Tanya: I’ve heard a lot of resonance around the theme of security. Security at multiple levels: economic, personal/physical, and, it wasn’t articulated this way, but literally the security of democracy and democratic practices. There are assaults coming from so many different directions. For example, the changing face of civil society in places like the UN. And by changing face I mean the legitimation of multinational corporations, as just the same as civil society organizations working at the community level.

A subtext of what many have said is the issue of where accountability comes from, especially in this period when the trend is to move towards “let’s celebrate what we can do and the rest we will figure out in the future”--as opposed to having increasingly ambitious and binding commitments and having the adequate accountability mechanisms to measure them.  

Kate: One of the common themes is the adoption of the language of “women’s rights” in the place of the actual empowerment of women. I’ve seen that in Canada’s foreign policy. We’ve just had a huge global conference on Maternal and Child Health here in Canada. And our government has made another significant financial commitment and the government’s commitment of funds, while very welcome and it is going to some marvelous programmes, precludes any funding for access to abortion.

If you look at all of the money being spent thus far, which amounts to over USD billion, a tiny fraction of it, goes towards any kind of family planning; in spite of all the things we know, not only about the reproductive rights guaranteed in the Cairo Declaration, but just the basic science of reducing maternal and child mortality, which the WHO has stated very clearly requires access to reproductive health services, including family planning and abortion.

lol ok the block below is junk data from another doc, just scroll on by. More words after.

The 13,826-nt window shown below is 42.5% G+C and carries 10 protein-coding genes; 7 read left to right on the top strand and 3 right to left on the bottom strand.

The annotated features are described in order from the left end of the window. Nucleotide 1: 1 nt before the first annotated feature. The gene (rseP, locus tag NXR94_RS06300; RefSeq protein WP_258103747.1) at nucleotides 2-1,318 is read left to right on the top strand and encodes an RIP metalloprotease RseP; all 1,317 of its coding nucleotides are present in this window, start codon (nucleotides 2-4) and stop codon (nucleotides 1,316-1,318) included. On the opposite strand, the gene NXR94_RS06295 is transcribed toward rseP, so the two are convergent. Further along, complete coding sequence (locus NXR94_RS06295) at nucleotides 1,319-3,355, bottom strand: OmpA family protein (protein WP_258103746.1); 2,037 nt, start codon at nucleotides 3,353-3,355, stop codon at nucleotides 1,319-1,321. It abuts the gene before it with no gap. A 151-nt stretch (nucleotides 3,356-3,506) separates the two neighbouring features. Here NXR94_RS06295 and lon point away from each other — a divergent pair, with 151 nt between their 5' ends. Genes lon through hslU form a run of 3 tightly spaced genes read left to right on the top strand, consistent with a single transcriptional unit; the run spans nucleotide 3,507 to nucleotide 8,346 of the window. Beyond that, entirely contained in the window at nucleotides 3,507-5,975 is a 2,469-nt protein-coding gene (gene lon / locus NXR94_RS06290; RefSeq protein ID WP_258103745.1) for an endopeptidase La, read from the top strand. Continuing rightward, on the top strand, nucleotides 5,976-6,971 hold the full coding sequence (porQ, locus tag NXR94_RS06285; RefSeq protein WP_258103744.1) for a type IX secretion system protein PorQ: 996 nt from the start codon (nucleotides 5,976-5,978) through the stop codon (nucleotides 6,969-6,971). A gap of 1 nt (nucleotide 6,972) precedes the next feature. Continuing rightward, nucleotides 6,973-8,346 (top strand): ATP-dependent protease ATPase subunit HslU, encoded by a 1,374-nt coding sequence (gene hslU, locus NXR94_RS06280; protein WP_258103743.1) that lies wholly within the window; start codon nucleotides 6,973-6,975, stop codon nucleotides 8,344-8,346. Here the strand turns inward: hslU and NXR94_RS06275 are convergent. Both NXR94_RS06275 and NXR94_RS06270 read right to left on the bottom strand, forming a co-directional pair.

For me that is a very clear example of a kind of “we are here for women” rhetoric that is actually quite disempowering. It also puts civil society in the awkward position of having to say “we are against this, but we are for this.” Obviously, we are in favour of reducing maternal and child mortality, but doing it at the expense of sexual and reproductive rights is nonsense.

Barbara: We are seeing the erosion of the commitment to the rights approach, accompanied by a kind of agenda or narrative capture. The Canada example is a very interesting one, because the Canadian government pledge is actually not to a multilateral process that has any accountability mechanism attached to it, but is to another one of these “coalition of the willing” types of partnerships. It’s a very interesting way in which governments like Canada are actually moving public funds, accountable presumably at the end to Canadian taxpayers, into an initiative with corporate partners, self-selected participants. The accountability is only to that partnership and it is totally divorced (unless it is in the partnership agreement) from the UN, and human rights, CEDAW, the Cairo Declaration, the Beijing Platform for Action and so on.

It is a really good example of the slippage away from the commitment to rights, to a whole voluntary form of governance, where you are doing forum shopping and you have governments choosing which forum they want to be held accountable to. Basically the one in which, you know, there is no real monitoring or challenge.

Gigi: The issue of intergenerational leadership in the feminist or women’s movement is also a concern here. With the backlash and derogation in human rights we feel that there are perceived difficulties in terms of true feminist leadership in the women’s movement.

Akua: Women’s groups need to strengthen accountability, to build civil society and the women’s movement worldwide, to develop strategies to make national governmental and international agenda setting mechanism responsive and answerable to women.

Note: Gender Roundtable was transcribed from a conference call among the participants in June 2014 by Courtney Lockhart.